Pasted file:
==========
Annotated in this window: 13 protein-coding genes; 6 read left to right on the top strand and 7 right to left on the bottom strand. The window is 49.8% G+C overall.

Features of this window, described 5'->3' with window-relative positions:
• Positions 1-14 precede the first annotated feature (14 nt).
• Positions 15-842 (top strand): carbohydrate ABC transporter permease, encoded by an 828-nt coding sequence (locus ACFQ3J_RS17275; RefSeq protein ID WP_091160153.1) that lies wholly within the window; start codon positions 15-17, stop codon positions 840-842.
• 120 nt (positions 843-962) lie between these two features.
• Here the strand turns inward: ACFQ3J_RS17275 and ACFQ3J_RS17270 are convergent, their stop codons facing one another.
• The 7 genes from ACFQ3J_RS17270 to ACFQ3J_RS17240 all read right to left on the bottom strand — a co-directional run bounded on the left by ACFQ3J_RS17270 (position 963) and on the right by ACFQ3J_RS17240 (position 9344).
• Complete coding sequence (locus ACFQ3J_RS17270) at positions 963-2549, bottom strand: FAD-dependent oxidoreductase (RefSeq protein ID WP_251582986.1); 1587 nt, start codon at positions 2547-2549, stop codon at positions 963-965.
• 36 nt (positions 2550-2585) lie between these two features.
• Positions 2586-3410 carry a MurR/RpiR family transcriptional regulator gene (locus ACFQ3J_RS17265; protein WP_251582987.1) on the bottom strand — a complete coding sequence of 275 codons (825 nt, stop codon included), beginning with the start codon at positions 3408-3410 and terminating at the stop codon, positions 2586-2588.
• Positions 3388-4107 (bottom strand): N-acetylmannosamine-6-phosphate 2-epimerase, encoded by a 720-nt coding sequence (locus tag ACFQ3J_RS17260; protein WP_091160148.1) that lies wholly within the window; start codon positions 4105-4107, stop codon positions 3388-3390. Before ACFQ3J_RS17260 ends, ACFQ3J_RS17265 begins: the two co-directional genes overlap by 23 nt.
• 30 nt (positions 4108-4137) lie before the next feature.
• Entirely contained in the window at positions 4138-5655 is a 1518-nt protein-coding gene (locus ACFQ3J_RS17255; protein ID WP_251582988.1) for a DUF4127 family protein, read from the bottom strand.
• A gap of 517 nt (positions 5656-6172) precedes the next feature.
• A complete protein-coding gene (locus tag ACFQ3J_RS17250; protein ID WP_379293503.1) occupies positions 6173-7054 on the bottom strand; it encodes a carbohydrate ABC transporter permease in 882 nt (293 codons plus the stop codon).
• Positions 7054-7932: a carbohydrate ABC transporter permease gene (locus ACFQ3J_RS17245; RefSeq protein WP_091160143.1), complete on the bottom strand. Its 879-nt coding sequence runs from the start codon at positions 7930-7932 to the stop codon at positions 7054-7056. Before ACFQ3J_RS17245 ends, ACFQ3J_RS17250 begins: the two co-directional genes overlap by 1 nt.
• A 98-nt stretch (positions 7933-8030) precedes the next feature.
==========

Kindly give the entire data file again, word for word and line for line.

Annotated in this window: 13 protein-coding genes; 6 read left to right on the top strand and 7 right to left on the bottom strand. The window is 49.8% G+C overall.

Features of this window, described 5'->3' with window-relative positions:
• Positions 1-14 precede the first annotated feature (14 nt).
• Positions 15-842 (top strand): carbohydrate ABC transporter permease, encoded by an 828-nt coding sequence (locus ACFQ3J_RS17275; RefSeq protein ID WP_091160153.1) that lies wholly within the window; start codon positions 15-17, stop codon positions 840-842.
• 120 nt (positions 843-962) lie between these two features.
• Here the strand turns inward: ACFQ3J_RS17275 and ACFQ3J_RS17270 are convergent, their stop codons facing one another.
• The 7 genes from ACFQ3J_RS17270 to ACFQ3J_RS17240 all read right to left on the bottom strand — a co-directional run bounded on the left by ACFQ3J_RS17270 (position 963) and on the right by ACFQ3J_RS17240 (position 9344).
• Complete coding sequence (locus ACFQ3J_RS17270) at positions 963-2549, bottom strand: FAD-dependent oxidoreductase (RefSeq protein ID WP_251582986.1); 1587 nt, start codon at positions 2547-2549, stop codon at positions 963-965.
• 36 nt (positions 2550-2585) lie between these two features.
• Positions 2586-3410 carry a MurR/RpiR family transcriptional regulator gene (locus ACFQ3J_RS17265; protein WP_251582987.1) on the bottom strand — a complete coding sequence of 275 codons (825 nt, stop codon included), beginning with the start codon at positions 3408-3410 and terminating at the stop codon, positions 2586-2588.
• Positions 3388-4107 (bottom strand): N-acetylmannosamine-6-phosphate 2-epimerase, encoded by a 720-nt coding sequence (locus tag ACFQ3J_RS17260; protein WP_091160148.1) that lies wholly within the window; start codon positions 4105-4107, stop codon positions 3388-3390. Before ACFQ3J_RS17260 ends, ACFQ3J_RS17265 begins: the two co-directional genes overlap by 23 nt.
• 30 nt (positions 4108-4137) lie before the next feature.
• Entirely contained in the window at positions 4138-5655 is a 1518-nt protein-coding gene (locus ACFQ3J_RS17255; protein ID WP_251582988.1) for a DUF4127 family protein, read from the bottom strand.
• A gap of 517 nt (positions 5656-6172) precedes the next feature.
• A complete protein-coding gene (locus tag ACFQ3J_RS17250; protein ID WP_379293503.1) occupies positions 6173-7054 on the bottom strand; it encodes a carbohydrate ABC transporter permease in 882 nt (293 codons plus the stop codon).
• Positions 7054-7932: a carbohydrate ABC transporter permease gene (locus ACFQ3J_RS17245; RefSeq protein WP_091160143.1), complete on the bottom strand. Its 879-nt coding sequence runs from the start codon at positions 7930-7932 to the stop codon at positions 7054-7056. Before ACFQ3J_RS17245 ends, ACFQ3J_RS17250 begins: the two co-directional genes overlap by 1 nt.
• A 98-nt stretch (positions 7933-8030) precedes the next feature.